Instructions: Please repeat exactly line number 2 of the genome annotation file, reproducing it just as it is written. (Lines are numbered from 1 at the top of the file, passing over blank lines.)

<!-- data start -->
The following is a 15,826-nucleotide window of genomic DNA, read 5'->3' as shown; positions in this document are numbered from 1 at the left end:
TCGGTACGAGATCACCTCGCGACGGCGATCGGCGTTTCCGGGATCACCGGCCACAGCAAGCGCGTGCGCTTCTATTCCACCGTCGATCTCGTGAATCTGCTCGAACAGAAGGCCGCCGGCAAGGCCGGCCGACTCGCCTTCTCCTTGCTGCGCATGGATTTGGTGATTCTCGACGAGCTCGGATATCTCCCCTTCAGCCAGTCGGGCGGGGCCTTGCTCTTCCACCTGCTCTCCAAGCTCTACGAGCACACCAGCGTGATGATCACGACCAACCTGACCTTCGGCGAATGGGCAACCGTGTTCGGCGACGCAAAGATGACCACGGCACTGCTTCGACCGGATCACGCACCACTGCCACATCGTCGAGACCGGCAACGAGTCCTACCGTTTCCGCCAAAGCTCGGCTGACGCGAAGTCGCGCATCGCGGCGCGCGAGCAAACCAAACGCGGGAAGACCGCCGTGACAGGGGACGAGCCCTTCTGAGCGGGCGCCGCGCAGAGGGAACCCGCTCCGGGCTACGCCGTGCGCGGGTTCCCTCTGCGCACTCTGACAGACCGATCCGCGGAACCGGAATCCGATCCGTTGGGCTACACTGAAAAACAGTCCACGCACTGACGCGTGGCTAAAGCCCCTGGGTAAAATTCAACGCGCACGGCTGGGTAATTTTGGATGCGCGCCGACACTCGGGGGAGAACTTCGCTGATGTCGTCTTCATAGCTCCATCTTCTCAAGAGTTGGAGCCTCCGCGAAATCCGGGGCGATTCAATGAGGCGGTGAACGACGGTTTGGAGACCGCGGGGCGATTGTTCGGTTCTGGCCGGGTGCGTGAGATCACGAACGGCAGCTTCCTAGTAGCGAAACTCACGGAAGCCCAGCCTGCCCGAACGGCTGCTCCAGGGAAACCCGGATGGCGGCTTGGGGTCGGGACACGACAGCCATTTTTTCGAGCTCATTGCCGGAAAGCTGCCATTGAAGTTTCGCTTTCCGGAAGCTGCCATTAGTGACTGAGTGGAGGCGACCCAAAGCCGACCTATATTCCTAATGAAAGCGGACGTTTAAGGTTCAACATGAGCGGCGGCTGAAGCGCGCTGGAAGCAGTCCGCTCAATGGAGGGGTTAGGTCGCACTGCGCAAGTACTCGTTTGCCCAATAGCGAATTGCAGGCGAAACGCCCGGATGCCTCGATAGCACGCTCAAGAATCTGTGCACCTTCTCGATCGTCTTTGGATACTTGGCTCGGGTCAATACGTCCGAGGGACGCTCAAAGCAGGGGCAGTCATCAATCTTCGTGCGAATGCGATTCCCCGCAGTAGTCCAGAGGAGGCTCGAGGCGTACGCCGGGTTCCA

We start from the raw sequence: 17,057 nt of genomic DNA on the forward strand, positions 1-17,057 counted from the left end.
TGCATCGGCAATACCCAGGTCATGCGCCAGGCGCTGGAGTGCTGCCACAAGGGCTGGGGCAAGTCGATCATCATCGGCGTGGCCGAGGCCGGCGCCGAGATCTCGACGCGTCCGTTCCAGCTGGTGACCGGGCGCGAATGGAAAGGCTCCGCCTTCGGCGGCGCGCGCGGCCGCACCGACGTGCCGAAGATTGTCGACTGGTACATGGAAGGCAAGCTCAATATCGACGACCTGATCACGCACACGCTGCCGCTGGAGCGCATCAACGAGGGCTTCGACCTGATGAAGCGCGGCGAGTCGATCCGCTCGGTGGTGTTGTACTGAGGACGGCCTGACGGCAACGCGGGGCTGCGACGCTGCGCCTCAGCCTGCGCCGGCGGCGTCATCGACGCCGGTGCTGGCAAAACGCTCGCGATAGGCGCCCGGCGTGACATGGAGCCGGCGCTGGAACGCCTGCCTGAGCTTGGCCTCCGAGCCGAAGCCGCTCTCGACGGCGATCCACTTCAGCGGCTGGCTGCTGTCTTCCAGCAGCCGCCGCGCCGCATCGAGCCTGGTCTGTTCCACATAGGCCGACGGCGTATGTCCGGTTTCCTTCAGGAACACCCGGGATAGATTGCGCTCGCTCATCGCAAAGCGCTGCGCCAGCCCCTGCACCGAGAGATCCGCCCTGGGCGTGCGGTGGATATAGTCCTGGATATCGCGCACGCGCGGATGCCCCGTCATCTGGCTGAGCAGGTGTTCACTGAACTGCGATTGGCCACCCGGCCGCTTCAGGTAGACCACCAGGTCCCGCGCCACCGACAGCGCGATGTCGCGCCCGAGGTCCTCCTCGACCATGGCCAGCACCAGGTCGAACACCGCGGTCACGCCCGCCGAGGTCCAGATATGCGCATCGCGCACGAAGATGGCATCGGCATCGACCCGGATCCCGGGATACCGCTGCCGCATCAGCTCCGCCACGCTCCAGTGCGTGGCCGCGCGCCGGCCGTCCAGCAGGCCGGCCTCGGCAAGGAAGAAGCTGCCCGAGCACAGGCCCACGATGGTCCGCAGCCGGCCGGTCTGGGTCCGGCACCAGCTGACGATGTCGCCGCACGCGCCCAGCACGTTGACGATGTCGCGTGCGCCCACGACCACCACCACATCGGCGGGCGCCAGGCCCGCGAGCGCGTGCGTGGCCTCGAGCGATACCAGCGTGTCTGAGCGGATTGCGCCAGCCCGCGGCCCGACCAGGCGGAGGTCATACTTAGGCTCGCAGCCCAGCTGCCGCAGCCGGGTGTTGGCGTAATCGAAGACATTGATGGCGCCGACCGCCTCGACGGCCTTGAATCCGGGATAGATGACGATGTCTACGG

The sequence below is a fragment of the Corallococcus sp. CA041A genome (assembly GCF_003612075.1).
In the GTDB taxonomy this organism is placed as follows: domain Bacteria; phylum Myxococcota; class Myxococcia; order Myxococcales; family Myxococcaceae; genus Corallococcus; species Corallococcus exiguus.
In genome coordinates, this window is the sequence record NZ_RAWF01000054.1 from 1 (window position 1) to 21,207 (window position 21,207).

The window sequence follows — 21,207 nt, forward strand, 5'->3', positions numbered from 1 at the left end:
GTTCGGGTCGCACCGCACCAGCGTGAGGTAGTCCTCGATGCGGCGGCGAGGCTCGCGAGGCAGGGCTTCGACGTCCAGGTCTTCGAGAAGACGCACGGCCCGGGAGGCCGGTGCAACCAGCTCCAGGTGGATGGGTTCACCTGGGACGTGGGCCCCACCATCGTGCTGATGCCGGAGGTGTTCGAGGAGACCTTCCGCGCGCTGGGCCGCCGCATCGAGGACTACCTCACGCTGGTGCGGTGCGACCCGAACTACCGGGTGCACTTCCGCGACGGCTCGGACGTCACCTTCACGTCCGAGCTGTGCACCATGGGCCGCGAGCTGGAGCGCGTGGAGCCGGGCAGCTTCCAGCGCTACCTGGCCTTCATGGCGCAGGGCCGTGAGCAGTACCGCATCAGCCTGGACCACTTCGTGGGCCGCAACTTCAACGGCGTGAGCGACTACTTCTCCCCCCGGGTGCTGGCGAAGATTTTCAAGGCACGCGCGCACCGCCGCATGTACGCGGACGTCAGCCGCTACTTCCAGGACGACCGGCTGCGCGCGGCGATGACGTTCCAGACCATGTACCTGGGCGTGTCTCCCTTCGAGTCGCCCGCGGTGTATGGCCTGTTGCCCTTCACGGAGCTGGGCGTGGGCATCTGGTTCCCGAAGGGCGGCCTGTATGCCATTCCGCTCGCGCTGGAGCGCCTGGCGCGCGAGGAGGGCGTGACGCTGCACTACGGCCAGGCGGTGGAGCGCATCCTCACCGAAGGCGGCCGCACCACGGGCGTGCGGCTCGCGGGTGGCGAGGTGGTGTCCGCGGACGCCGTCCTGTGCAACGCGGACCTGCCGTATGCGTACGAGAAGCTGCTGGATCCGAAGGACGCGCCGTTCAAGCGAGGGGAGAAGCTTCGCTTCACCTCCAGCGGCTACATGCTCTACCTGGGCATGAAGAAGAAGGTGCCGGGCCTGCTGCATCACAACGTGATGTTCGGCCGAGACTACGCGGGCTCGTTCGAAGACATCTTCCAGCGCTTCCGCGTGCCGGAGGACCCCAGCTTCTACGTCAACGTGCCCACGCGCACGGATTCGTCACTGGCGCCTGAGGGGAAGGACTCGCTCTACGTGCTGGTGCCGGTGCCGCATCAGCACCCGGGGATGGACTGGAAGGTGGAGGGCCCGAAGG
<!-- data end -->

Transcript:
TCGGTACGAGATCACCTCGCGACGGCGATCGGCGTTTCCGGGATCACCGGCCACAGCAAGCGCGTGCGCTTCTATTCCACCGTCGATCTCGTGAATCTGCTCGAACAGAAGGCCGCCGGCAAGGCCGGCCGACTCGCCTTCTCCTTGCTGCGCATGGATTTGGTGATTCTCGACGAGCTCGGATATCTCCCCTTCAGCCAGTCGGGCGGGGCCTTGCTCTTCCACCTGCTCTCCAAGCTCTACGAGCACACCAGCGTGATGATCACGACCAACCTGACCTTCGGCGAATGGGCAACCGTGTTCGGCGACGCAAAGATGACCACGGCACTGCTTCGACCGGATCACGCACCACTGCCACATCGTCGAGACCGGCAACGAGTCCTACCGTTTCCGCCAAAGCTCGGCTGACGCGAAGTCGCGCATCGCGGCGCGCGAGCAAACCAAACGCGGGAAGACCGCCGTGACAGGGGACGAGCCCTTCTGAGCGGGCGCCGCGCAGAGGGAACCCGCTCCGGGCTACGCCGTGCGCGGGTTCCCTCTGCGCACTCTGACAGACCGATCCGCGGAACCGGAATCCGATCCGTTGGGCTACACTGAAAAACAGTCCACGCACTGACGCGTGGCTAAAGCCCCTGGGTAAAATTCAACGCGCACGGCTGGGTAATTTTGGATGCGCGCCGACACTCGGGGGAGAACTTCGCTGATGTCGTCTTCATAGCTCCATCTTCTCAAGAGTTGGAGCCTCCGCGAAATCCGGGGCGATTCAATGAGGCGGTGAACGACGGTTTGGAGACCGCGGGGCGATTGTTCGGTTCTGGCCGGGTGCGTGAGATCACGAACGGCAGCTTCCTAGTAGCGAAACTCACGGAAGCCCAGCCTGCCCGAACGGCTGCTCCAGGGAAACCCGGATGGCGGCTTGGGGTCGGGACACGACAGCCATTTTTTCGAGCTCATTGCCGGAAAGCTGCCATTGAAGTTTCGCTTTCCGGAAGCTGCCATTAGTGACTGAGTGGAGGCGACCCAAAGCCGACCTATATTCCTAATGAAAGCGGACGTTTAAGGTTCAACATGAGCGGCGGCTGAAGCGCGCTGGAAGCAGTCCGCTCAATGGAGGGGTTAGGTCGCACTGCGCAAGTACTCGTTTGCCCAATAGCGAATTGCAGGCGAAACGCCCGGATGCCTCGATAGCACGCTCAAGAATCTGTGCACCTTCTCGATCGTCTTTGGATACTTGGCTCGGGTCAATACGTCCGAGGGACGCTCAAAGCAGGGGCAGTCATCAATCTTCGTGCGAATGCGATTCCCCGCAGTAGTCCAGAGGAGGCTCGAGGCGTACGCCGGGTTCCA